Then comes the great motive which he will urge, “for love’s sake,”—not merely his to Philemon, nor Philemon’s to him, but the bond which unites all Christian souls together, and binds them all to Christ. “That grand, sacred principle,” says Paul, “bids me put away authority, and speak in entreaty.” Love naturally beseeches, and does not order. The harsh voice of command is simply the imposition of another’s will, and it belongs to relationships in which the heart has no share. But wherever love is the bond, grace is poured into the lips, and “I enjoin” becomes “I pray.” So that even where the outward form of authority is still kept, as in a parent to young children, there will ever be some endearing word to swathe the harsh imperative in tenderness, like a sword blade wrapped about with wool, lest it should wound. Love tends to obliterate the hard distinction of superior and inferior, which finds its expression in laconic imperatives and silent obedience. It seeks not for mere compliance with commands, but for oneness of will. The lightest wish breathed by loved lips is stronger than all stern injunctions, often, alas! than all laws of duty. The heart is so tuned as only to vibrate to that one tone. The rocking stones, which all the storms of winter may howl round and not move, can be set swinging by a light touch. Una leads the lion in a silken leash. Love controls the wildest nature. The 450 demoniac, whom no chains can bind, is found sitting at the feet of incarnate gentleness. So the wish of love is all-powerful with loving hearts, and its faintest whisper louder and more constraining than all the trumpets of Sinai.

There is a large lesson here for all human relationships. Fathers and mothers, husbands and wives, friends and companions, teachers and guides of all sorts, should set their conduct by this pattern, and let the law of love sit ever upon their lips. Authority is the weapon of a weak man, who is doubtful of his own power to get himself obeyed, or of a selfish one, who seeks for mechanical submission rather than for the fealty of willing hearts. Love is the weapon of a strong man who can cast aside the trappings of superiority, and is never loftier than when he descends, nor more absolute than when he abjures authority, and appeals with love to love. Men are not to be dragooned into goodness. If mere outward acts are sought, it may be enough to impose another’s will in orders as curt as a soldier’s word of command; but if the joyful inclination of the heart to the good deed is to be secured, that can only be done when law melts into love, and is thereby transformed to a more imperative obligation, written not on tables of stone, but on fleshy tables of the heart.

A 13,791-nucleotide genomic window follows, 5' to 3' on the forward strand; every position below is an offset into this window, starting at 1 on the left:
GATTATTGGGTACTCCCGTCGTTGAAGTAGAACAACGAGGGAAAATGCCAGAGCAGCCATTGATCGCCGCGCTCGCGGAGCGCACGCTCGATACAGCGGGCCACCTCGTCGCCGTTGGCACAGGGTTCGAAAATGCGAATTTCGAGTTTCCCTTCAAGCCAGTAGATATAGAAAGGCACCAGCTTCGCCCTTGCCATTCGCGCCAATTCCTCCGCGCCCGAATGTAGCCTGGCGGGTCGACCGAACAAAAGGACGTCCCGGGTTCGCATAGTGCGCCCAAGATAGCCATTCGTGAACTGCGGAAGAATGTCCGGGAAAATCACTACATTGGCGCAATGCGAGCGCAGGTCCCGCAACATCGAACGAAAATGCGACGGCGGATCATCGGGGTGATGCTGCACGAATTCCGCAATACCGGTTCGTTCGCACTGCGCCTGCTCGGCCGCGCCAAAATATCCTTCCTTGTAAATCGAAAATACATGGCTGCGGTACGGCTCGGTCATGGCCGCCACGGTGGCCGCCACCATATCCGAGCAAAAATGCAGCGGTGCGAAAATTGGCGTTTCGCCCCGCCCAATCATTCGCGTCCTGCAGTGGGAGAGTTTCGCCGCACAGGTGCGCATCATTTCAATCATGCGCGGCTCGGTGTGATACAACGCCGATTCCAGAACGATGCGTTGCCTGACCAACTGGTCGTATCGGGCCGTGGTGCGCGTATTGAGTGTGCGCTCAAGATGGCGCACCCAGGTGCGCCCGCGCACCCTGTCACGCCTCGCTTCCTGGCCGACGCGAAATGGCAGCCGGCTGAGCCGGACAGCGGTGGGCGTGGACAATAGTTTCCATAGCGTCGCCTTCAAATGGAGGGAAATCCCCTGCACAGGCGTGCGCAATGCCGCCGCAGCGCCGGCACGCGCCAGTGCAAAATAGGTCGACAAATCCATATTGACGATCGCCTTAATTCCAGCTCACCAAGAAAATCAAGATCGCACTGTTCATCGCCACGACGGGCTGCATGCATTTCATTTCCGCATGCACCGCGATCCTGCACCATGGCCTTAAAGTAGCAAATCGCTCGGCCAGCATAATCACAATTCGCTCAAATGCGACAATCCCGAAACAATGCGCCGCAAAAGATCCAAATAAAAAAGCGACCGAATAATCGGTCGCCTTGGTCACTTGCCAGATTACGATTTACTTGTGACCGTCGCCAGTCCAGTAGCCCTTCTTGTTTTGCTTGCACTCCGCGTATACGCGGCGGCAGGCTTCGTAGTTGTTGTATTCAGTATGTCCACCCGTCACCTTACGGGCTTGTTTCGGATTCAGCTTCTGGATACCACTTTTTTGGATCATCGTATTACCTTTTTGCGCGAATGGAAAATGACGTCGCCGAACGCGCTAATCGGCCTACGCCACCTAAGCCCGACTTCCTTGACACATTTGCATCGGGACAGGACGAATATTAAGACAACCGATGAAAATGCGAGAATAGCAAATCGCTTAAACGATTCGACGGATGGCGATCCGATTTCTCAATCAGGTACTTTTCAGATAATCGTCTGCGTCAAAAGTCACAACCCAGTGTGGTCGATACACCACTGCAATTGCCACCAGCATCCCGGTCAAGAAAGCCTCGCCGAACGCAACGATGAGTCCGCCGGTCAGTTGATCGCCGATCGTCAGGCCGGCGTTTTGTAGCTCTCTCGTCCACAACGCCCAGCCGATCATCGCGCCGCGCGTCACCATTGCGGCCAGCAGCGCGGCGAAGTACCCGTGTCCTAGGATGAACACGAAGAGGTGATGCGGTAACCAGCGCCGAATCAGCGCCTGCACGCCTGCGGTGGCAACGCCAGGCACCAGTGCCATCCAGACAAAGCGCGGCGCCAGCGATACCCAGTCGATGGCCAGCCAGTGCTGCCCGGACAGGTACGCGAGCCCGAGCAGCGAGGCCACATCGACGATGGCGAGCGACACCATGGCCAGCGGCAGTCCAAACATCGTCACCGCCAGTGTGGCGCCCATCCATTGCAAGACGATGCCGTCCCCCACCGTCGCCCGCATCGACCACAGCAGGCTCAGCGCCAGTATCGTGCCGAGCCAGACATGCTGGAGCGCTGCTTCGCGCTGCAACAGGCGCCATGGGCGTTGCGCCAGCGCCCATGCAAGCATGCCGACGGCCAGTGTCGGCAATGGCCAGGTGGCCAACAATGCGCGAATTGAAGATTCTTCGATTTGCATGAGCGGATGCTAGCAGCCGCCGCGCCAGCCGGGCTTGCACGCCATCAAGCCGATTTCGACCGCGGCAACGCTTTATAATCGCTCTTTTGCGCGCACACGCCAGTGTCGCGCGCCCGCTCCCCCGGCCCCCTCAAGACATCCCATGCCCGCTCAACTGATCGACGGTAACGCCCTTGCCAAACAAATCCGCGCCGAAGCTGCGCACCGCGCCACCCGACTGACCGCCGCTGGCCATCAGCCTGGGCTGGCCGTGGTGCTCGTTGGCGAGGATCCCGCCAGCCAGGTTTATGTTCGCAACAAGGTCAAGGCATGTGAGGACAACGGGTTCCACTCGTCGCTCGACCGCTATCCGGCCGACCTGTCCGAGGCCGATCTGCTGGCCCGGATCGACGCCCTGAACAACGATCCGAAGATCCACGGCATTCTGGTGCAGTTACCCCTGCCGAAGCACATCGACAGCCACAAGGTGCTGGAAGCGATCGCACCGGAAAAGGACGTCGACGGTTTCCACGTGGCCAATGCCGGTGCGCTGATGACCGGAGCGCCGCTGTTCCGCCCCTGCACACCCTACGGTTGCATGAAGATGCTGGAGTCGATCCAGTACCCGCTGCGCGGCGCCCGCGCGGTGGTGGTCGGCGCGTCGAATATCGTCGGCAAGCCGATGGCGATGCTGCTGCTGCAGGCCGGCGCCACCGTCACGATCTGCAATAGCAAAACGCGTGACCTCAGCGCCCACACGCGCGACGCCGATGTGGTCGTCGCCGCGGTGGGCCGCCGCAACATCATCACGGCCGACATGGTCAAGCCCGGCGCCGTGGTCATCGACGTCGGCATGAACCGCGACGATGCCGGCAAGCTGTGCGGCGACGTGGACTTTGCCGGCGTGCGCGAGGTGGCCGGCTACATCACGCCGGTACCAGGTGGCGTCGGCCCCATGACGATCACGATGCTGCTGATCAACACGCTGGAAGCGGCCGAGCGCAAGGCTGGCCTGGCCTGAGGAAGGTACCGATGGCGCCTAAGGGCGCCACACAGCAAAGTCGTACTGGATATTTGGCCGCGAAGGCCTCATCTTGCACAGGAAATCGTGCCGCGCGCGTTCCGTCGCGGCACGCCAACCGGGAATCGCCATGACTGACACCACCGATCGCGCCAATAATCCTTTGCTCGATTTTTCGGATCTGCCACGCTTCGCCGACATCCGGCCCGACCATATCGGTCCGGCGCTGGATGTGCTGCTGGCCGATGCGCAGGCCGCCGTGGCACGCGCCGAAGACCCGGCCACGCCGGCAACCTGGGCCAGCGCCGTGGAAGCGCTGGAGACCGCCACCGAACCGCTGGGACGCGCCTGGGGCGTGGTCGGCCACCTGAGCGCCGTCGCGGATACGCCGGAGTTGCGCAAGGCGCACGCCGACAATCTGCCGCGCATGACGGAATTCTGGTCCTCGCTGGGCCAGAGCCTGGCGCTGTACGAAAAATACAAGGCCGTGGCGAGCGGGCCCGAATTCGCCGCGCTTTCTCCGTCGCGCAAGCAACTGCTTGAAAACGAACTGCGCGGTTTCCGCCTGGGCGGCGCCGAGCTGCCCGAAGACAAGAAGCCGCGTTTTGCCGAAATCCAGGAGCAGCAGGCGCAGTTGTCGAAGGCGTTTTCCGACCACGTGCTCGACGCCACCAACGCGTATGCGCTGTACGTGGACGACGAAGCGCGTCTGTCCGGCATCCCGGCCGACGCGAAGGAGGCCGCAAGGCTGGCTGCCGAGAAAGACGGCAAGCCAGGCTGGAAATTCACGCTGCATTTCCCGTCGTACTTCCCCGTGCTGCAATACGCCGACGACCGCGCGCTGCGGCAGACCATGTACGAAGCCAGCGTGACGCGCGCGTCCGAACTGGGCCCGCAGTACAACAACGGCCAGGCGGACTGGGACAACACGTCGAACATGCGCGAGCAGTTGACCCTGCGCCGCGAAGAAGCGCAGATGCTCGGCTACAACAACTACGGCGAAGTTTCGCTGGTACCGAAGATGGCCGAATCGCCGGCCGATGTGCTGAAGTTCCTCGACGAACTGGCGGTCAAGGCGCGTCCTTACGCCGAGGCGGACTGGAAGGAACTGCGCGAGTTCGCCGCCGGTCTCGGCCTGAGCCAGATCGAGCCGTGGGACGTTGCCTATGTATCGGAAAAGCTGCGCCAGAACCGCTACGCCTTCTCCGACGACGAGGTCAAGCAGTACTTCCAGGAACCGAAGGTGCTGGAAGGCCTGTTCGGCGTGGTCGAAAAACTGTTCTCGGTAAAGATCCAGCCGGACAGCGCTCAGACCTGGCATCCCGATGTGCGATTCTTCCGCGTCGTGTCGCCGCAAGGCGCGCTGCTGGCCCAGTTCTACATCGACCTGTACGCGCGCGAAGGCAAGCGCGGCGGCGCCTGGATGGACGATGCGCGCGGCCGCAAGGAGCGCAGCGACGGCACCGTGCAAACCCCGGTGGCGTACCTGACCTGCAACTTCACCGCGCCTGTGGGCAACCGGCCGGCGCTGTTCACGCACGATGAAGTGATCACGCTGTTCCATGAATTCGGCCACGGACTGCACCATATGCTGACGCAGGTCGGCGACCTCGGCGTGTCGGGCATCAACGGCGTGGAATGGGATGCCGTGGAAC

There is a glimpse here into the very heart of Christ’s rule over men. He too does not merely impose commands, but stoops to entreat, where He indeed might command. “Henceforth I call you not servants, but friends”; and though He does go on to say, “Ye are My friends, if ye do whatsoever I command you,” yet His commandment has in it so 451 much tenderness, condescension, and pleading love, that it sounds far liker beseeching than enjoining. His yoke is easy, for this among other reasons, that it is, if one may so say, padded with love. His burden is light, because it is laid on His servant’s shoulders by a loving hand; and so, as St. Bernard says, it is onus quod portantem portat, a burden which carries him who carries it.